© 2016  by Silvana Piga

Primal Henna Arts

Elegant  Body  Art  To Decorate Your Skin Beautifully !

Her-story: What is Henna !!!!

Long story but worth it!

Henna  is the name given to a pretty shrub like plant that can grow the size of a small olive tree. It produces sweet yellow flowers and it thrives in very hot climates, such as in the Indian deserts of Rajastan, or Pakistan, Egypt, Central Africa and parts of Iran. The leaves and twigs are harvested every autumn and dried for distribution for either hair products or body arts.

The art of henna painting, also known as mendhi (Hindu for the art of lace), has become fashionable worldwide and stylized for a variety of special events world wide. Henna connects people from various ethnicities, regardless of beliefs or religious backgrounds. Besides its beautiful jewel like elegance, henna is safe, non toxic, temporary and painless. The dye, which is permanent on fabric or wood, lingers anywhere from 2-3weeks on skin (outside of native countries). Depending upon the quality of the henna, its reaction with an individual's skin and the care taken can preserve the design to a nice maroon color. 


Note!!  There are no needles, cutting of the flesh or insertion of dyes within the flesh.  Henna is also medicinal and can improve the texture of hair and skin. On a spiritual level, henna is believed to bestow happiness, good fortune and  benevolence of the universe.


The earliest depictions of henna 

practices have been found inside ancient Egyptian burials depicted on the walls,

or on the remains of mummies' nails or hair. Infact, henna will last the longest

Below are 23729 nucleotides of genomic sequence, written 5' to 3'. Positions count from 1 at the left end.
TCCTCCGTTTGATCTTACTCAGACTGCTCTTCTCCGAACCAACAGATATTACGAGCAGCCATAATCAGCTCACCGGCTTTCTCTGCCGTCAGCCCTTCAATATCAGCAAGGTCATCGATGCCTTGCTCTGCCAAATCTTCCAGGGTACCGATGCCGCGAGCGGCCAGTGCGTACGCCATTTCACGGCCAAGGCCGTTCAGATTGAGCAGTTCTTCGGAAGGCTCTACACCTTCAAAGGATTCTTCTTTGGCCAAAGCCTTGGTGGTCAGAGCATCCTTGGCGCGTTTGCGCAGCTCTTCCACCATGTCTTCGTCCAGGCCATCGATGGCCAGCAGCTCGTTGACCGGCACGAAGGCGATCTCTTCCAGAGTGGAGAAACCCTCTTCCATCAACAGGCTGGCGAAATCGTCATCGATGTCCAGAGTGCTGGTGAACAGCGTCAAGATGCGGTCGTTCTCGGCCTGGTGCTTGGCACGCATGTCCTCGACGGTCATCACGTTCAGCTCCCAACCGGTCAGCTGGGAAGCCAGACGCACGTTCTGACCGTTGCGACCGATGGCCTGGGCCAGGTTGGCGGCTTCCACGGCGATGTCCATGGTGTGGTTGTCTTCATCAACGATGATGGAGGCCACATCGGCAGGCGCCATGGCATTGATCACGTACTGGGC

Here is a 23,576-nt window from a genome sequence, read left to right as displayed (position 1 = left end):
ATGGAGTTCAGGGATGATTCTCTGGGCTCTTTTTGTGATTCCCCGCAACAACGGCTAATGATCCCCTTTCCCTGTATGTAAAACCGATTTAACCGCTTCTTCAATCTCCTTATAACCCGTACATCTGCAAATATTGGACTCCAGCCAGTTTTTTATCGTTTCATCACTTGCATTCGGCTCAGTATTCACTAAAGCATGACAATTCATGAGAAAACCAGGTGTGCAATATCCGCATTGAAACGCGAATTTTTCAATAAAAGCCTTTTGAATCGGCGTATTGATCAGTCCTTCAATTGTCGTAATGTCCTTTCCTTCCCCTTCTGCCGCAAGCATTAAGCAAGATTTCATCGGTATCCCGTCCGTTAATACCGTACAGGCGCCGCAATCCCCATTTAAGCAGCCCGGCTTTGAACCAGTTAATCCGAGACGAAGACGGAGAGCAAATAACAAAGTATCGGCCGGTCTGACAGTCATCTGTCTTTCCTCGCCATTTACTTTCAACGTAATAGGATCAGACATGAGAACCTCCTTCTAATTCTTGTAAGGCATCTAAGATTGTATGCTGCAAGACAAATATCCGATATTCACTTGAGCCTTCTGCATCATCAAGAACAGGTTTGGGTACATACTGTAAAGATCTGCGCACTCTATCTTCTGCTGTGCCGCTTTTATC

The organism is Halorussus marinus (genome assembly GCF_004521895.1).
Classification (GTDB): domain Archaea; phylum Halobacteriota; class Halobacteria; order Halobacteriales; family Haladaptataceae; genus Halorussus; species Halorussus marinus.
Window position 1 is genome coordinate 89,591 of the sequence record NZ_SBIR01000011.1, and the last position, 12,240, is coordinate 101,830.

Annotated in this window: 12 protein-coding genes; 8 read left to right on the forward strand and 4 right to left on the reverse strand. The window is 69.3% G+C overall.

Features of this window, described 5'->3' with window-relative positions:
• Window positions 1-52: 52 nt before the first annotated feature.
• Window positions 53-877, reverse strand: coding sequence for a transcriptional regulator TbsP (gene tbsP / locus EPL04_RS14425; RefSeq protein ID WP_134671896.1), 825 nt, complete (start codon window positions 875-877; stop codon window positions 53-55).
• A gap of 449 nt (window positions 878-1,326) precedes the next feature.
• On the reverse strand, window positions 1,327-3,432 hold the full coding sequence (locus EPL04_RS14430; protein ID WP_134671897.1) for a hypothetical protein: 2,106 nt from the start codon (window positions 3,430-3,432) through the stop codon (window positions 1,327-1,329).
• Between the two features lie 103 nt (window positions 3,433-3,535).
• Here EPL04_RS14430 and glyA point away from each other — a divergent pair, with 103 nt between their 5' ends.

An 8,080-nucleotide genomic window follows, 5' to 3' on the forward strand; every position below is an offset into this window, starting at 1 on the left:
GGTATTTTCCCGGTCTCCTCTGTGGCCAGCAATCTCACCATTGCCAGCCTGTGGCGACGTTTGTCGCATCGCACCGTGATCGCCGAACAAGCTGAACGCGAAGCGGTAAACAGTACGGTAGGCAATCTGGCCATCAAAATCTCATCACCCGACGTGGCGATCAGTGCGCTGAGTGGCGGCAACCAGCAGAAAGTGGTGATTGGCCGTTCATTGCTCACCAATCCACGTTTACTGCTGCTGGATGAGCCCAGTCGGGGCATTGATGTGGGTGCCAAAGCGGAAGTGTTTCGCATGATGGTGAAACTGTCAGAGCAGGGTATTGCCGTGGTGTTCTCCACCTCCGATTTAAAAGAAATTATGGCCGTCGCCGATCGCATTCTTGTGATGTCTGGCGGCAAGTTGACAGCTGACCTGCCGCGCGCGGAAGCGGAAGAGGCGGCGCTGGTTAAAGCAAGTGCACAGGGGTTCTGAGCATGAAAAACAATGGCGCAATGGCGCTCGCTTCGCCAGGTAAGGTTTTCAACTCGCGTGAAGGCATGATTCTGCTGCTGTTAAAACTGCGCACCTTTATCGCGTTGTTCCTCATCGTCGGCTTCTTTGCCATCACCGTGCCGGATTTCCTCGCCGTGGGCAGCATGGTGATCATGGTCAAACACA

when applied on the nails.

These findings can date up to  6000  thousand years ago!!


"Whether or not there was an earlier indigenous tradition, the art of henna painting would become

firmly established in Egypt alongside Islam. Henna's vocabulary of styles is based largely on region:

Bedouins tend to create stark, solid blocks of color while in India very elaborate and intricate

forms are favored. Berber designs are characterized by a bold geometry. Classical Arabic and

Middle Eastern designs tend to be delicately geometric and floral rather than representational

and this is characteristic as well of much of the henna design seen in modern Egypt. The palm is

not quite so "filled-up" as is favored in India or Pakistan". **(hennapage.com)


Egypt's associations with henna are confirmed by

its botanical nickname: Egyptian privet.

The term "henna" derives from the Arabic, al khanna.

There is a hieroglyph, pouquer, which is

believed to indicate the henna plant.

The term mendhi, used synonymously for henna, derives

from the Sanskrit mehandika.

Much of the modern revival of henna derives from its popularity

in India and Pakistan.

It is believed, however, that the plant arrived in India as a gift from Egypt

and there is much debate as to when it actually arrived on the subcontinent,

perhaps as late as the Mogul Empire. ***(hennapage.com)

Art history...